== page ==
A magnitude-5.8 earthquake in northern Baja California rocked the U.S.-Mexico border region Wednesday, causing buildings to sway more than 100 miles to the west in downtown San Diego.
The main quake, downgraded from an earlier estimate of 5.9, was centered about 20 miles southeast of the Mexican border city of Mexicali, according to the U.S. Geological Survey. It was followed quickly by a 4.9 quake and other aftershocks.
San Diego County sheriff's Lt. Anthony Ray said there were no immediate reports of damage or injury.
There was no immediate information from Mexicali or authorities on the U.S. side of the border in Imperial County. Phone circuits were busy just after the quake.
Two smaller quakes preceded the main shock, which was initially reported at magnitude-5.9 before being downgraded slightly.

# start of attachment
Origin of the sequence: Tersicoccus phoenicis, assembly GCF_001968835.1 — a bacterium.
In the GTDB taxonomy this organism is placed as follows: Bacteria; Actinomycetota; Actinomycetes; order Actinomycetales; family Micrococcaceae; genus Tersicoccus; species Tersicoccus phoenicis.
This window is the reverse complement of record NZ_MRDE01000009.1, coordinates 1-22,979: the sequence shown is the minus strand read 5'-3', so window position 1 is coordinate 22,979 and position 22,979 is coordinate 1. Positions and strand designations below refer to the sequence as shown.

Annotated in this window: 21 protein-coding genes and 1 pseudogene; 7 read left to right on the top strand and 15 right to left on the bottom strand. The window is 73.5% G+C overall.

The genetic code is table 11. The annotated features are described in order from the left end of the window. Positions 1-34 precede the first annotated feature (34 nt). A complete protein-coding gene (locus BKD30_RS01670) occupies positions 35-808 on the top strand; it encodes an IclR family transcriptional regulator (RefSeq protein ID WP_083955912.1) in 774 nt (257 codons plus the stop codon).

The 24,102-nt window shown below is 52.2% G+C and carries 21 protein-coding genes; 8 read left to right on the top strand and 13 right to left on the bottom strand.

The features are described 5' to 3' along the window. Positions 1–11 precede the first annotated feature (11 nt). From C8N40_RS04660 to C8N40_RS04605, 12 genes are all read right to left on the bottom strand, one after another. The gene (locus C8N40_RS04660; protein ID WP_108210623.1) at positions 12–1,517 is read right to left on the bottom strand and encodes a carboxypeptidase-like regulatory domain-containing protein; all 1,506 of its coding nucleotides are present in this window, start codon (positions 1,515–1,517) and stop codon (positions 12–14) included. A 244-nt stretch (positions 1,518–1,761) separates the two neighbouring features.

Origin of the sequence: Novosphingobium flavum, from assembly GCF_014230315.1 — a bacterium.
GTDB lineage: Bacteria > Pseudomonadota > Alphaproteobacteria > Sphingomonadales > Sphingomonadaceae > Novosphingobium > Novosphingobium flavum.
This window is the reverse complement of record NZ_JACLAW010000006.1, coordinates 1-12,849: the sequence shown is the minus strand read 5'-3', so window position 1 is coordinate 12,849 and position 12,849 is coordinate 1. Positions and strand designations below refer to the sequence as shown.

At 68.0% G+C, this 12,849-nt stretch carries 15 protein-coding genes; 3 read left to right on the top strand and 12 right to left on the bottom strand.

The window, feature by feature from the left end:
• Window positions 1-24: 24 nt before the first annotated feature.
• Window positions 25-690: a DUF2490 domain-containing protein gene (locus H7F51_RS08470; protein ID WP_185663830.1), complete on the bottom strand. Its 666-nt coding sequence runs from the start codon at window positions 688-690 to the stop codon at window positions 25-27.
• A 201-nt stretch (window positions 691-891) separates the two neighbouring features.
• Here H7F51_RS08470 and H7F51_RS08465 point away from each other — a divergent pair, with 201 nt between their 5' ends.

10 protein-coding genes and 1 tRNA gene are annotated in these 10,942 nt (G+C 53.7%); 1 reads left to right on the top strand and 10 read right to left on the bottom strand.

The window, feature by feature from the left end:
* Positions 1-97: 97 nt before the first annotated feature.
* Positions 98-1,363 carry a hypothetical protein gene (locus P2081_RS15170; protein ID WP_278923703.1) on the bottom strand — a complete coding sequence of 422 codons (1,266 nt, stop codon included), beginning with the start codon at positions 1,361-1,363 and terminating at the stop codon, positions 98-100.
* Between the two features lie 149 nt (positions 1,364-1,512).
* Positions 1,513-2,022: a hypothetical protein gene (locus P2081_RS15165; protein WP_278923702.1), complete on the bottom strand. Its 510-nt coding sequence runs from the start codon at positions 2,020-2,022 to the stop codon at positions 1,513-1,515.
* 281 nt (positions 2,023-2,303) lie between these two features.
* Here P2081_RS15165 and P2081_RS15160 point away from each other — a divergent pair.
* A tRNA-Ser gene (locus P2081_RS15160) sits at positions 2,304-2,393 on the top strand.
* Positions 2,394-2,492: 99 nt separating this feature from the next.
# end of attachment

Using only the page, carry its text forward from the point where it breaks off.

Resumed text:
Julie Dutton, a geophysicist with the USGS, said the area is seismically active.
"It's definitely nothing that's unusual," she said.
The quake occurred 4.3 miles deep and is considered shallow. Shallower quakes have the potential to cause more damage than deeper ones, Dutton said.
People immediately started tweeting about the quake on Twitter.
“Felt it! I live in Little Italy, on the 23rd floor... so, yes, felt it! The building swayed for a good, long while,” TonyCChung said.
“Dogs went a little crazy then it made a little noise and it was over,” sandiego_john said.
“I felt it too in South Park; house is 95 years old on a raised foundation and the whole thing swayed back and forth,” troggacuda said.